Shake Shack secrets: 10 things customers probably don't know

When you bite into a Shake Shack burger, you probably think about the melty American cheese, the patty's super-crispy griddled crunch, and how everything should be served on a pillowy Martin's potato roll.

With 129 locations internationally (and counting), it's hard to imagine the restaurant's humble beginnings 16 years ago as one small hot dog cart in Madison Square Park. The stories behind the "fine-casual" chain's now-famous dishes are chronicled in CEO Randy Garutti and culinary director Mark Rosati's cookbook, "Shake Shack: Recipes and Stories" — with an eye-opening introduction from Union Square Hospitality Group restaurateur Danny Meyer. It's a fascinating read whether you're hungry for recipes or insider trivia about the cutthroat New York restaurant world.

We've rounded up 10 of the most surprising facts we learned:

1. It could have been named Dog Run.

More on this...

On the original menu, some surprising names were tossed around: Frostee Shake, Madison Mixer, Parking Lot, Custard’s First Stand, Dog Run and Custard Park. The Shake Shack menu is pretty streamlined now, but they once thought about including a tuna burger and two or three varieties of doughnuts.

2. The burger taste-testing was super intense.

Bon Appétit's food director Carla Lalli Music was Shake Shack's first-ever general manager from 2004 to 2005. She would eat one bite of a ShackBurger and one bite of chocolate custard for quality control every day, and she wishes that the root beer float-flavored custard caught on. Long before the restaurant served breakfast at JFK Airport, they attempted to launch it at the original Madison Square Park shop, but it didn't stick. In the book, she recalls reporting ratios of meat to fat in the patties daily to meat purveyor Pat LaFrieda. "We would get on the phone to Pat and report our findings; he’d retool on his end, even sending a new batch that same day, and before too long we were at a place where the burgers hit that sweet spot 999 times out of 1,000."

3. They lost money for the first three years.

“We promised to donate 100 percent of our profits to the Park [Madison Square], which was sort of easy since we lost money in years one and two," Meyer reveals. "I’ve said we made $7,500 in year three. Actually, we didn’t. I was just so embarrassed that we’d lost money for three years, we chose to make a bigger contribution.”

4. The ShackSauce recipe is secret...ish.

Even though they won't give up the official secret recipe, they give a "close enough" version in the book. Combine ½ cup Hellman’s mayonnaise, 1 Tbsp. Dijon mustard, ¾ tsp. Heinz ketchup, ¼ tsp. kosher dill pickling brine, and a pinch of cayenne pepper. Add it to a classic smash burger, and you're in business.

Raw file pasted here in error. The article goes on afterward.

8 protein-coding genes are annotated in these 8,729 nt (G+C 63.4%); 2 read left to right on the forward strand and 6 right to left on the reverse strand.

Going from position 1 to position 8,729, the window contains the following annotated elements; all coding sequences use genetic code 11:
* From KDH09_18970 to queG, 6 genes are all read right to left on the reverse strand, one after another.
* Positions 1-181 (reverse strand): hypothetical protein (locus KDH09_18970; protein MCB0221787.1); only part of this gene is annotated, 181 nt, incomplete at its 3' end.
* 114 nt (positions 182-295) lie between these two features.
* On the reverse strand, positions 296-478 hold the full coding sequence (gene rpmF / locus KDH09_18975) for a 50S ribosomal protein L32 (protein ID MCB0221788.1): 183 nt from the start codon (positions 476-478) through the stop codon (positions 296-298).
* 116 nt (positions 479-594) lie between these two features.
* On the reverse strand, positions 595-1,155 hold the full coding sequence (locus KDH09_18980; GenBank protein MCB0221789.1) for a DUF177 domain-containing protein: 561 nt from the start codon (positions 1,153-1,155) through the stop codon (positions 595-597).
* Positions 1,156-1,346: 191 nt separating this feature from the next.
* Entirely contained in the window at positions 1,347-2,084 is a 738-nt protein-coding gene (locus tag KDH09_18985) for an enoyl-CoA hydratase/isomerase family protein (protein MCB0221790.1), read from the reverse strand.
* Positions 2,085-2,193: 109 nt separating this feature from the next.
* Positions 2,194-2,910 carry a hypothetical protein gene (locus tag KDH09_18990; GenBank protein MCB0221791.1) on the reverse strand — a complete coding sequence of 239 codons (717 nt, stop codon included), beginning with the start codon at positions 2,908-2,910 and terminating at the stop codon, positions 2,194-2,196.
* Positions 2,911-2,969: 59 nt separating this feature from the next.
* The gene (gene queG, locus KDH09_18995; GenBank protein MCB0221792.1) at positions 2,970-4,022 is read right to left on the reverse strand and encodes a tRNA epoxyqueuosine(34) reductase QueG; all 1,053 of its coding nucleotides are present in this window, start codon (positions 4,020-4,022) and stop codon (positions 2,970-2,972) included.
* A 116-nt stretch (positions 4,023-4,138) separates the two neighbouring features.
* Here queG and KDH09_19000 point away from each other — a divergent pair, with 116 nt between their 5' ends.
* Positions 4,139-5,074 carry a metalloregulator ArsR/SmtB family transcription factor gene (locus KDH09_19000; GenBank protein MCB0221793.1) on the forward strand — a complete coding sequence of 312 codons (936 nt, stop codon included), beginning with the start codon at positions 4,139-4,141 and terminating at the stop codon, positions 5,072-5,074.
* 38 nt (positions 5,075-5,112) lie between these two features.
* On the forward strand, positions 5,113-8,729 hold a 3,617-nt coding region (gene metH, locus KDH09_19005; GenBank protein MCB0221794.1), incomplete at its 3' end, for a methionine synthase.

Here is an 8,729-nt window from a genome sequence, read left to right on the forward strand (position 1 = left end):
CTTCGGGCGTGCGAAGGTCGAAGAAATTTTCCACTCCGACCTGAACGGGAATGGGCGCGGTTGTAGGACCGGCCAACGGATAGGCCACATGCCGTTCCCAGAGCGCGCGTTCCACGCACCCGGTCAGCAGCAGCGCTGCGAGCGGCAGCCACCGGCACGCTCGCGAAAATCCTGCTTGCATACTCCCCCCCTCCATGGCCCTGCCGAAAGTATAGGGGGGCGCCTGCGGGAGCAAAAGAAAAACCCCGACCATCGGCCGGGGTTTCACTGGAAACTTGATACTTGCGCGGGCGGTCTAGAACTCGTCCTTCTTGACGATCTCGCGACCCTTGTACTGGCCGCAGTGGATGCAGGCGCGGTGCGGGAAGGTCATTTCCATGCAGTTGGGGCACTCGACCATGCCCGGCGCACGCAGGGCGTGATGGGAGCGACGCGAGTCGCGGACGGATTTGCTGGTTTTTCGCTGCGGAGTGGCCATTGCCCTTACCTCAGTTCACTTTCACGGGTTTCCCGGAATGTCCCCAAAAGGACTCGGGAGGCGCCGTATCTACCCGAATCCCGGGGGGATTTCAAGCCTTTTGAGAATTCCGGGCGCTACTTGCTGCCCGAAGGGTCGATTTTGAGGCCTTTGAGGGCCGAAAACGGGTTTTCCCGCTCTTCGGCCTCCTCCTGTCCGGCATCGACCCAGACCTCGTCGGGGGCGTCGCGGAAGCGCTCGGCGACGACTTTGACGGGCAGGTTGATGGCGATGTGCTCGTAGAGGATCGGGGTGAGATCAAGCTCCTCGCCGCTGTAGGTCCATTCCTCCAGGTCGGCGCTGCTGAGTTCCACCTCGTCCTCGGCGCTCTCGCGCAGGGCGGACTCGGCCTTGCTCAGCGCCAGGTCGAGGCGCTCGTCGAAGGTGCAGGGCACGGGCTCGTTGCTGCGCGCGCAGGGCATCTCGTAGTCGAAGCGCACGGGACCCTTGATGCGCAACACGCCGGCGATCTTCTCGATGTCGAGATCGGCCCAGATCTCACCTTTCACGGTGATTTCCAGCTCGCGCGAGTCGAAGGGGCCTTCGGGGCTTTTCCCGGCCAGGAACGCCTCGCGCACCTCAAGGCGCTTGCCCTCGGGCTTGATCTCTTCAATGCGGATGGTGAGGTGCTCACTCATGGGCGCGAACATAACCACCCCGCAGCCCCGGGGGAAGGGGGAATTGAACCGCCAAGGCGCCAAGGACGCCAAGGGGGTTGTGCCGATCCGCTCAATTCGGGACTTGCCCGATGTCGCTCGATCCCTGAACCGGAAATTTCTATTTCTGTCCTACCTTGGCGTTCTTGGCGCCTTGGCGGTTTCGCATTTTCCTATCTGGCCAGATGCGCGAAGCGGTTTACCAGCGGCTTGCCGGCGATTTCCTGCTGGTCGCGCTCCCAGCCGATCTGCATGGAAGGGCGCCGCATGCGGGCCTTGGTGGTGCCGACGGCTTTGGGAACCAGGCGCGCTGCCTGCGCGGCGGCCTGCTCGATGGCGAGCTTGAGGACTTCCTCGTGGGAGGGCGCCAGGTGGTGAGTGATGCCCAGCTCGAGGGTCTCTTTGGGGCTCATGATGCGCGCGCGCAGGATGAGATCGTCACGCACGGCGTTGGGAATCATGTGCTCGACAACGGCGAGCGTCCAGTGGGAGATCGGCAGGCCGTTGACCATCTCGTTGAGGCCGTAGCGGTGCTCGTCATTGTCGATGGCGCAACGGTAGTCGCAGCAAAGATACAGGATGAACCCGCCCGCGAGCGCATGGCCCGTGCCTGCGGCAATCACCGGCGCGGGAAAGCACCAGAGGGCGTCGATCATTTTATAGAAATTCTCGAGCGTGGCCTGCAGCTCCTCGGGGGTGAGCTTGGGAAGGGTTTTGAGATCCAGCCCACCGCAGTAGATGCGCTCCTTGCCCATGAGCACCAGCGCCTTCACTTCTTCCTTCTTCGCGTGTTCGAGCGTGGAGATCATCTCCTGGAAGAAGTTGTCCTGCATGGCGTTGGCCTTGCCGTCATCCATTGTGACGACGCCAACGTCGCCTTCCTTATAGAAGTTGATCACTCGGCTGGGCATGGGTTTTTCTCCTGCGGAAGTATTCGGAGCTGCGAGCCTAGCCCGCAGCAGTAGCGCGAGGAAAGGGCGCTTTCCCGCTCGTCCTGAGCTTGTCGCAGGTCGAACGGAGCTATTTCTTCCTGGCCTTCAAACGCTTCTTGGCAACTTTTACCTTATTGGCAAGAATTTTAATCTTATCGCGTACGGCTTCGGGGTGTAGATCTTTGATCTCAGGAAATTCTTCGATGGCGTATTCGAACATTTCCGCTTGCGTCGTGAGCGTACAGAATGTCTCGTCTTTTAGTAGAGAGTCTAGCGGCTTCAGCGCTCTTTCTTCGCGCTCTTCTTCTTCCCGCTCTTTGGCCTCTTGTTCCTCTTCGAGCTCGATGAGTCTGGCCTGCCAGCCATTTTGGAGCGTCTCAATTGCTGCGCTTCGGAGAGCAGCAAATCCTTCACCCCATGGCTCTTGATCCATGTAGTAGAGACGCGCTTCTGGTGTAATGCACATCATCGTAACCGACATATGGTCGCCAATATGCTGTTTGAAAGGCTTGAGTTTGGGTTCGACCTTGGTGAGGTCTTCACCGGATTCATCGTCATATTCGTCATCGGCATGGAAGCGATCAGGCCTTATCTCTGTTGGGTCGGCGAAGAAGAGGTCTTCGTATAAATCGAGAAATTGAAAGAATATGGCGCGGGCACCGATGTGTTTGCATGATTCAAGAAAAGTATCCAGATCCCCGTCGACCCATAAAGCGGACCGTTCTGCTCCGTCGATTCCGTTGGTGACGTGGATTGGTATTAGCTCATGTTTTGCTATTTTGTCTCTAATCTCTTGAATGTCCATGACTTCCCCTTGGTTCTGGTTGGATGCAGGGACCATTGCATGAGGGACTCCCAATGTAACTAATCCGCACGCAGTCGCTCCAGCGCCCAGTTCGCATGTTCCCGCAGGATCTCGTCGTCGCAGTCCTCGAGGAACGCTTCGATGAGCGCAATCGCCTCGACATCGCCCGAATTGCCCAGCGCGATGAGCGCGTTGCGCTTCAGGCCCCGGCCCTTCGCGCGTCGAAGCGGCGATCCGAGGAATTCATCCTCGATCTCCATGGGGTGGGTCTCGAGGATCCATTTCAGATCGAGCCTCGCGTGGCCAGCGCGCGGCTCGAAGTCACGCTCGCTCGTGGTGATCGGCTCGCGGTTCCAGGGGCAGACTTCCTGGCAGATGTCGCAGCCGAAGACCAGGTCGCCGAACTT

5. They spent $1 million testing fresh-cut fries.

Pete Wells’ 2012 New York Times review questioned why Shake Shack used frozen fries. The team was so shook that they spent $1 million experimenting with different fresh-cut fry styles. After they converted the whole company to fresh fries, fans complained that they missed the crinkles and their potato-cutting devices started falling off the walls from overuse, so they brought back the frozen stuff.

6. Spicy ShackSauce exists.

When developing the Chick'n Shack, they thought about making ground chicken burgers or grilled chicken sandwiches, but ultimately Meyer wanted fried chicken — with ShackSauce. They developed a spicy ShackSauce, but it never made it into restaurants because they worried people wouldn't be able to tell the two sauces apart. Instead, they went with a buttermilk ranch for the fried-chicken sandwich that took two years to perfect.

7. DIY cheese sauce is so easy.

Their base for a "close enough" version of their signature cheese sauce is sautéed onions and jalapeños steeped in a combination of cream, white wine vinegar, and white wine for 30 minutes to infuse flavor. Instead of melting cheese into it on the stove, you strain the cream mixture and pour it over equal parts grated American and cheddar cheese to melt it all together for a smoother sauce.

8. There's an Official "Shake Ratio."

If you get a hankering for a shake in the middle of the night, just blend together 1½ cups custard (or your favorite premium ice cream, they say) and ½ cup milk. If you want it flavored, add 2 Tbsp. of your favorite sauce and ⅓ cup milk instead of plain ol' milk.

9. A cult-favorite, off-menu burger has peanut butter.

The peanut butter bacon burger has only been served twice in the restaurant's history, but you can always order a bacon hamburger and ask for a side of peanut butter sauce if you really want to try it.

10. One day, chicken bites may be a reality.

There's a recipe for chicken bites — aka nugget-sized versions of the sandwich — in the cookbook, but they don't exist at restaurants … yet. Danny Meyer, if you're reading this, we'd like to dip some of those little guys in ranch ASAP.

Reprinted from "Shake Shack: Recipes and Stories." Copyright © 2017 by Shake Shack Enterprises, LLC. Principal photographs copyright © 2017 by Christopher Hirsheimer. Published by Clarkson Potter/Publishers, an imprint of Penguin Random House, LLC.